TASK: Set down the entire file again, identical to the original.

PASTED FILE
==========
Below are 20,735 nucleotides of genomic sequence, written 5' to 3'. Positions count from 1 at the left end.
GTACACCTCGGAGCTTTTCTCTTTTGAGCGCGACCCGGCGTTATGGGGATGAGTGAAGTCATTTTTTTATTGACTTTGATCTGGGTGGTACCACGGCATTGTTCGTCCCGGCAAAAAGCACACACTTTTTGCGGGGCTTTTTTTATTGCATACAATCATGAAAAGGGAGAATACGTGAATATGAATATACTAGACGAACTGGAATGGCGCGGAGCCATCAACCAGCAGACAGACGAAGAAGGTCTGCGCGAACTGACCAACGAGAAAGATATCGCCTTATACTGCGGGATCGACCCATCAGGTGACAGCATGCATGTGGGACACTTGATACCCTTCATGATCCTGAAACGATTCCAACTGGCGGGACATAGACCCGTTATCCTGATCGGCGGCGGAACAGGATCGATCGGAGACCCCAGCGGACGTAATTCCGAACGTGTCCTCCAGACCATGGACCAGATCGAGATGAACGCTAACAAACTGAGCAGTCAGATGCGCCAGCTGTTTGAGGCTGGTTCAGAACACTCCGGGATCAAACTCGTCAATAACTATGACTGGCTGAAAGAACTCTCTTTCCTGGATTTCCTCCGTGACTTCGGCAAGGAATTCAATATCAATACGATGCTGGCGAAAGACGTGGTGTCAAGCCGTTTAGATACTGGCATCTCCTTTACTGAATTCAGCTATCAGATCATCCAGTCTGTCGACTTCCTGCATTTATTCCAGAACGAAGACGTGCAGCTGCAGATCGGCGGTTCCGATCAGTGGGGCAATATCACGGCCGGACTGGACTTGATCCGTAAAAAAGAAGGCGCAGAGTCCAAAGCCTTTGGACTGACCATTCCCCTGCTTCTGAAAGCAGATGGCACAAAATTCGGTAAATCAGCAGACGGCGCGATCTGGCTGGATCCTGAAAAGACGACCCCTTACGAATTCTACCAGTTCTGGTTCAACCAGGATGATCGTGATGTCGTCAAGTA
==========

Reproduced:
Below are 20,735 nucleotides of genomic sequence, written 5' to 3'. Positions count from 1 at the left end.
GTACACCTCGGAGCTTTTCTCTTTTGAGCGCGACCCGGCGTTATGGGGATGAGTGAAGTCATTTTTTTATTGACTTTGATCTGGGTGGTACCACGGCATTGTTCGTCCCGGCAAAAAGCACACACTTTTTGCGGGGCTTTTTTTATTGCATACAATCATGAAAAGGGAGAATACGTGAATATGAATATACTAGACGAACTGGAATGGCGCGGAGCCATCAACCAGCAGACAGACGAAGAAGGTCTGCGCGAACTGACCAACGAGAAAGATATCGCCTTATACTGCGGGATCGACCCATCAGGTGACAGCATGCATGTGGGACACTTGATACCCTTCATGATCCTGAAACGATTCCAACTGGCGGGACATAGACCCGTTATCCTGATCGGCGGCGGAACAGGATCGATCGGAGACCCCAGCGGACGTAATTCCGAACGTGTCCTCCAGACCATGGACCAGATCGAGATGAACGCTAACAAACTGAGCAGTCAGATGCGCCAGCTGTTTGAGGCTGGTTCAGAACACTCCGGGATCAAACTCGTCAATAACTATGACTGGCTGAAAGAACTCTCTTTCCTGGATTTCCTCCGTGACTTCGGCAAGGAATTCAATATCAATACGATGCTGGCGAAAGACGTGGTGTCAAGCCGTTTAGATACTGGCATCTCCTTTACTGAATTCAGCTATCAGATCATCCAGTCTGTCGACTTCCTGCATTTATTCCAGAACGAAGACGTGCAGCTGCAGATCGGCGGTTCCGATCAGTGGGGCAATATCACGGCCGGACTGGACTTGATCCGTAAAAAAGAAGGCGCAGAGTCCAAAGCCTTTGGACTGACCATTCCCCTGCTTCTGAAAGCAGATGGCACAAAATTCGGTAAATCAGCAGACGGCGCGATCTGGCTGGATCCTGAAAAGACGACCCCTTACGAATTCTACCAGTTCTGGTTCAACCAGGATGATCGTGATGTCGTCAAGTA